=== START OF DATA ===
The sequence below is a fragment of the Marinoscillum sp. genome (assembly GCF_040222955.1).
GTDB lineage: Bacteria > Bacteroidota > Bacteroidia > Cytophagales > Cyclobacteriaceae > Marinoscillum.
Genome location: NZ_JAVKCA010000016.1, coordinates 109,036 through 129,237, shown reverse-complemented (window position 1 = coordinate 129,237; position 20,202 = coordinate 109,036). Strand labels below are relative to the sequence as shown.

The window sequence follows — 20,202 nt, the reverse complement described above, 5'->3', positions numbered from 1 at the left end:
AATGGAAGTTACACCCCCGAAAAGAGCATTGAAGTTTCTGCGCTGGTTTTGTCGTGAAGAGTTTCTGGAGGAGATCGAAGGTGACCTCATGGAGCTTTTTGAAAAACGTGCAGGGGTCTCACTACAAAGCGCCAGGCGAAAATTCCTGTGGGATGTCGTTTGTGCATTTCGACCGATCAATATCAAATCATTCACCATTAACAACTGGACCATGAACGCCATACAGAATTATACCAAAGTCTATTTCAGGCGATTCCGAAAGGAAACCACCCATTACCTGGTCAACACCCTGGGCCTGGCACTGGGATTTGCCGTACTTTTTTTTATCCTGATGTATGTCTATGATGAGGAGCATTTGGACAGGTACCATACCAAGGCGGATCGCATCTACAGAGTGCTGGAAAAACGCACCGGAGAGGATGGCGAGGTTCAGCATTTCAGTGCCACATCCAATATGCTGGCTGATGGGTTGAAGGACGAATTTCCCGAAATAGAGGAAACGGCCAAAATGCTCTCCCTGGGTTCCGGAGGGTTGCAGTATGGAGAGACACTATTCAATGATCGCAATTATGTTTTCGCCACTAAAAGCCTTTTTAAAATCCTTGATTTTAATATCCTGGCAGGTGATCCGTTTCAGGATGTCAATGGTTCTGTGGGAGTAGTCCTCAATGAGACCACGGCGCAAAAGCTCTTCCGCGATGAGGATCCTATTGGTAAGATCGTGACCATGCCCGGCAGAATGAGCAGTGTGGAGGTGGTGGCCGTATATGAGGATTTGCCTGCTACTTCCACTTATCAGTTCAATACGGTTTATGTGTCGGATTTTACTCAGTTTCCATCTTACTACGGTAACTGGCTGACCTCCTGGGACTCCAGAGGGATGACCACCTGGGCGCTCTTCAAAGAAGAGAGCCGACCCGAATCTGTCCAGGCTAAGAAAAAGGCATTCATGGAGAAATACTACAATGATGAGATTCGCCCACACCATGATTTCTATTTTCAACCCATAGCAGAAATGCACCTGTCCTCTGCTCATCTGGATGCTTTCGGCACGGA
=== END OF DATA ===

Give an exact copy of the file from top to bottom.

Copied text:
The sequence below is a fragment of the Marinoscillum sp. genome (assembly GCF_040222955.1).
GTDB lineage: Bacteria > Bacteroidota > Bacteroidia > Cytophagales > Cyclobacteriaceae > Marinoscillum.
Genome location: NZ_JAVKCA010000016.1, coordinates 109,036 through 129,237, shown reverse-complemented (window position 1 = coordinate 129,237; position 20,202 = coordinate 109,036). Strand labels below are relative to the sequence as shown.

The window sequence follows — 20,202 nt, the reverse complement described above, 5'->3', positions numbered from 1 at the left end:
AATGGAAGTTACACCCCCGAAAAGAGCATTGAAGTTTCTGCGCTGGTTTTGTCGTGAAGAGTTTCTGGAGGAGATCGAAGGTGACCTCATGGAGCTTTTTGAAAAACGTGCAGGGGTCTCACTACAAAGCGCCAGGCGAAAATTCCTGTGGGATGTCGTTTGTGCATTTCGACCGATCAATATCAAATCATTCACCATTAACAACTGGACCATGAACGCCATACAGAATTATACCAAAGTCTATTTCAGGCGATTCCGAAAGGAAACCACCCATTACCTGGTCAACACCCTGGGCCTGGCACTGGGATTTGCCGTACTTTTTTTTATCCTGATGTATGTCTATGATGAGGAGCATTTGGACAGGTACCATACCAAGGCGGATCGCATCTACAGAGTGCTGGAAAAACGCACCGGAGAGGATGGCGAGGTTCAGCATTTCAGTGCCACATCCAATATGCTGGCTGATGGGTTGAAGGACGAATTTCCCGAAATAGAGGAAACGGCCAAAATGCTCTCCCTGGGTTCCGGAGGGTTGCAGTATGGAGAGACACTATTCAATGATCGCAATTATGTTTTCGCCACTAAAAGCCTTTTTAAAATCCTTGATTTTAATATCCTGGCAGGTGATCCGTTTCAGGATGTCAATGGTTCTGTGGGAGTAGTCCTCAATGAGACCACGGCGCAAAAGCTCTTCCGCGATGAGGATCCTATTGGTAAGATCGTGACCATGCCCGGCAGAATGAGCAGTGTGGAGGTGGTGGCCGTATATGAGGATTTGCCTGCTACTTCCACTTATCAGTTCAATACGGTTTATGTGTCGGATTTTACTCAGTTTCCATCTTACTACGGTAACTGGCTGACCTCCTGGGACTCCAGAGGGATGACCACCTGGGCGCTCTTCAAAGAAGAGAGCCGACCCGAATCTGTCCAGGCTAAGAAAAAGGCATTCATGGAGAAATACTACAATGATGAGATTCGCCCACACCATGATTTCTATTTTCAACCCATAGCAGAAATGCACCTGTCCTCTGCTCATCTGGATGCTTTCGGCACGGA